Slow-roasted baby pork usually served during larger occasions. The crispy skin is delicious and is often the first part that is consumed. Especially on weekends, you will find lechon stalls popping up with whole pigs on display ready to be carved! They are more often than not found near churches (ready for the congregation after service) and in areas that were located far from the wet market. Different areas flavour lechon in different ways. When you open the roasted belly, you can smell the lemongrass, the spring onions and Bermuda onions, cloves, black pepper.


Roasted beef tongue marinated in a savoury sauce.


Pinakbet is an indigenous Filipino dish originating from the northern regions of the Philippines. It is made with mixed vegetables steamed in shrimp or fish sauce. The word Pinakbet is the shortened form of the word pinakebbet, meaning "shrivelled" or "shrunk" in Ilokano.

Pinakbet, an indigenous Filipino dish from the northern regions of the Philippines


This Filipino rice and chicken dish is characterised by its strong infusion of ginger and is typically garnished with scallions, toasted garlic and black pepper. It is usually served with condiments of calamansi or fish sauce and a hard-boiled egg.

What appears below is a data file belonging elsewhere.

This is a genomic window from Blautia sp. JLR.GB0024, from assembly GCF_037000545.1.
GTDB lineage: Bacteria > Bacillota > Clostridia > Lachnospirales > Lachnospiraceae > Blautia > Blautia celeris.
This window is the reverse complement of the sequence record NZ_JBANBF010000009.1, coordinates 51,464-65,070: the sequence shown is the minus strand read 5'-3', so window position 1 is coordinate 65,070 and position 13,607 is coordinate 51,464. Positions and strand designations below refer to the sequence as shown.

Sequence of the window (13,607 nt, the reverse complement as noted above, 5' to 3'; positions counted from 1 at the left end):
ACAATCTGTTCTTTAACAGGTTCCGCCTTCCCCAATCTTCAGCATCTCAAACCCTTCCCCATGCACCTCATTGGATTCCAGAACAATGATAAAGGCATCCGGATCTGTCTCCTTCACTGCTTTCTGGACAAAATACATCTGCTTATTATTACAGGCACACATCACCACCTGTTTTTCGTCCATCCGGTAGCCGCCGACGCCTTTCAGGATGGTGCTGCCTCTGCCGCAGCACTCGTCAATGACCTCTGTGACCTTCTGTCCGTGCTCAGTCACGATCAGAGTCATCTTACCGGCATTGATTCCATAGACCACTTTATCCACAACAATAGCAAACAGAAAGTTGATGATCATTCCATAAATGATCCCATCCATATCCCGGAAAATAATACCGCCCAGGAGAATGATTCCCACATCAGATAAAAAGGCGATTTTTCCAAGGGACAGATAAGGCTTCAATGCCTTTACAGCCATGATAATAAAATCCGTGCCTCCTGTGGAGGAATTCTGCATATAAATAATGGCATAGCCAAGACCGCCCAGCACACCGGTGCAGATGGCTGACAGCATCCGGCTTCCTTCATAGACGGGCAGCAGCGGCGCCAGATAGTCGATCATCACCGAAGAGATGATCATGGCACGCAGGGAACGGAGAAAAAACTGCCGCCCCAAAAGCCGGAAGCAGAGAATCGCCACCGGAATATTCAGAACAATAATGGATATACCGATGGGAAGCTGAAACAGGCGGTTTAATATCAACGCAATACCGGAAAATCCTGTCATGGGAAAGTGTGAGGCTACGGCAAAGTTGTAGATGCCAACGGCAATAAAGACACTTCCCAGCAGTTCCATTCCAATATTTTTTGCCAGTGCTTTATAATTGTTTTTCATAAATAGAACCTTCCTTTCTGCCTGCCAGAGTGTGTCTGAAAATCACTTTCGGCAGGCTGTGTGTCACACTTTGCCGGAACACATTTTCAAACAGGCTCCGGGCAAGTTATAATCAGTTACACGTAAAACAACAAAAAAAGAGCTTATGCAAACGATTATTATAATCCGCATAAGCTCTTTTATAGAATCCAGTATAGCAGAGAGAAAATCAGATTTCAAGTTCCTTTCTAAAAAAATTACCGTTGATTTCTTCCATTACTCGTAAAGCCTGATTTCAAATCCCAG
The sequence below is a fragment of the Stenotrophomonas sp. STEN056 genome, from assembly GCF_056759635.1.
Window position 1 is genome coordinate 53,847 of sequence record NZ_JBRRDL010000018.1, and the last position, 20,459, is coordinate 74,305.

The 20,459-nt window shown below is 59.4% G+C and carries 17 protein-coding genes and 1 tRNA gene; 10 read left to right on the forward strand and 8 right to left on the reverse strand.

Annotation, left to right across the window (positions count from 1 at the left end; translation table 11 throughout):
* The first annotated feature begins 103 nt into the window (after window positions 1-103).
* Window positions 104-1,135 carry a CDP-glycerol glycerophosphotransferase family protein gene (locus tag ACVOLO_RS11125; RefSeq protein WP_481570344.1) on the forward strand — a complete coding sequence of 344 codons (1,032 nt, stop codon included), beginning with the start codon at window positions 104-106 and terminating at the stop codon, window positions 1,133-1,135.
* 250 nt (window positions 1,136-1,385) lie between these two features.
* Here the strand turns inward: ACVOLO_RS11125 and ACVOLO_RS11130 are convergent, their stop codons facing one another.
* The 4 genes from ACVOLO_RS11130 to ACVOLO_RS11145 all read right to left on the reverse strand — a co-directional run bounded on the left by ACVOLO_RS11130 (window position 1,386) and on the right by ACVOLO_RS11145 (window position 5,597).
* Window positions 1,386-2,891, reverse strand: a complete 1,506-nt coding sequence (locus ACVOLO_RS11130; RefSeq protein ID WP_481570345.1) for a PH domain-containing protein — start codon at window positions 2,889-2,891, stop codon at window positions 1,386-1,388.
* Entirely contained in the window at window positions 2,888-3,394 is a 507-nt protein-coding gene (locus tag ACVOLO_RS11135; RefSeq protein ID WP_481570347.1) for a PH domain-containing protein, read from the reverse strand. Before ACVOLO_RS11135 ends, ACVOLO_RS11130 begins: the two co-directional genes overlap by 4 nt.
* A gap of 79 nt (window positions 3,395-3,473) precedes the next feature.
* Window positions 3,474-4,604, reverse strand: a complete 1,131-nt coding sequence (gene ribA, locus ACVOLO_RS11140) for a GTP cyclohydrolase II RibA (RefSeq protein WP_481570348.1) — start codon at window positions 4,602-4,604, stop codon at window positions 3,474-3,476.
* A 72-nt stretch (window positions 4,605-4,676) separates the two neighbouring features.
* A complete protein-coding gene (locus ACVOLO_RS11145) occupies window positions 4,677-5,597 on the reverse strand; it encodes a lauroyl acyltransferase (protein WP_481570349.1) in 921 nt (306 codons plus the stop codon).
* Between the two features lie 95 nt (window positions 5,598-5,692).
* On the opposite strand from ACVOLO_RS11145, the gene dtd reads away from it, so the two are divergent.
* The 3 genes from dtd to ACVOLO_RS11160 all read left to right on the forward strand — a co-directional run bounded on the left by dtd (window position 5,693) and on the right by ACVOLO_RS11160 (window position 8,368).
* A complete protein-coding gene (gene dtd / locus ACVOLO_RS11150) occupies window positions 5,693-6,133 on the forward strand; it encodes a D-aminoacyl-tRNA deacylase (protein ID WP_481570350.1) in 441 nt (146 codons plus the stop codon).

Most likely introduced to the Philippines by the Italian-American during the American colonisation, this spaghetti is unlike any Italian version for sure! Filipino spaghetti is a local adaptation of Italian version with a distinctively sweet Bolognese sauce, usually made from tomato sauce which has additionally been sweetened with either or both brown sugar and banana ketchup. It is often topped with sliced hotdogs or smoked longganisa sausages, and grated cheese. It is regarded as comfort food in Filipino cuisine and can typically be served for almost any occasion, especially for children's birthday parties.



World War II seems to be responsible for the invention of the Filipino Banana Ketchup. Rumour has it that when tomato ketchup ran out, people complained bitterly and this is what lead Filipinos to consider using banana instead of tomato to produce a similar product as they had a high production of bananas. The Filipino Banana Ketchup is made from mashed banana with added sugar, vinegar, and spices. Its colour is actually brownish-yellow, but you will often find it dyed red to closer resemble tomato ketchup. Interestingly, it doesn't taste much like banana at all and actually closely resembles traditional ketchup. Make sure you taste it alone and then feel free to add it to pork chops, chicken or even spaghetti.